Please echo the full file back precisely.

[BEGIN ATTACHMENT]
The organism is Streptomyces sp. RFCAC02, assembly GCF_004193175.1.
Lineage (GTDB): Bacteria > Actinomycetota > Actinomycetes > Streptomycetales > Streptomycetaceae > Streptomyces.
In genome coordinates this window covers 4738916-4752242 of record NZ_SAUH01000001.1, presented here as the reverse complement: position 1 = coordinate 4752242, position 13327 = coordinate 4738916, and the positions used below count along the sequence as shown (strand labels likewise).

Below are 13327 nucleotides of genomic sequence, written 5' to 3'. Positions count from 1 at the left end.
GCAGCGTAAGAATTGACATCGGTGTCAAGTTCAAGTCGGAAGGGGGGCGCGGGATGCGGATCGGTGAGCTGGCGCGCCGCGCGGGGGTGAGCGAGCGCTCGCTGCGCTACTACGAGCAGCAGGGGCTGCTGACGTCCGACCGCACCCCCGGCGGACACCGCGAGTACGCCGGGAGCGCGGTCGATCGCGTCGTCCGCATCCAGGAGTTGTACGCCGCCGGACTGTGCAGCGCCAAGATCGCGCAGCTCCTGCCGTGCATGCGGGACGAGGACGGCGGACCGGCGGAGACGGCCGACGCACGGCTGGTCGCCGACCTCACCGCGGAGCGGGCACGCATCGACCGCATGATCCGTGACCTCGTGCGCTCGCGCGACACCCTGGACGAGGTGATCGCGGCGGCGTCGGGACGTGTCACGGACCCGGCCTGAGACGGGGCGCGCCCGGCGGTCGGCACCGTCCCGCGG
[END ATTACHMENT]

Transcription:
The organism is Streptomyces sp. RFCAC02, assembly GCF_004193175.1.
Lineage (GTDB): Bacteria > Actinomycetota > Actinomycetes > Streptomycetales > Streptomycetaceae > Streptomyces.
In genome coordinates this window covers 4738916-4752242 of record NZ_SAUH01000001.1, presented here as the reverse complement: position 1 = coordinate 4752242, position 13327 = coordinate 4738916, and the positions used below count along the sequence as shown (strand labels likewise).

Below are 13327 nucleotides of genomic sequence, written 5' to 3'. Positions count from 1 at the left end.
GCAGCGTAAGAATTGACATCGGTGTCAAGTTCAAGTCGGAAGGGGGGCGCGGGATGCGGATCGGTGAGCTGGCGCGCCGCGCGGGGGTGAGCGAGCGCTCGCTGCGCTACTACGAGCAGCAGGGGCTGCTGACGTCCGACCGCACCCCCGGCGGACACCGCGAGTACGCCGGGAGCGCGGTCGATCGCGTCGTCCGCATCCAGGAGTTGTACGCCGCCGGACTGTGCAGCGCCAAGATCGCGCAGCTCCTGCCGTGCATGCGGGACGAGGACGGCGGACCGGCGGAGACGGCCGACGCACGGCTGGTCGCCGACCTCACCGCGGAGCGGGCACGCATCGACCGCATGATCCGTGACCTCGTGCGCTCGCGCGACACCCTGGACGAGGTGATCGCGGCGGCGTCGGGACGTGTCACGGACCCGGCCTGAGACGGGGCGCGCCCGGCGGTCGGCACCGTCCCGCGG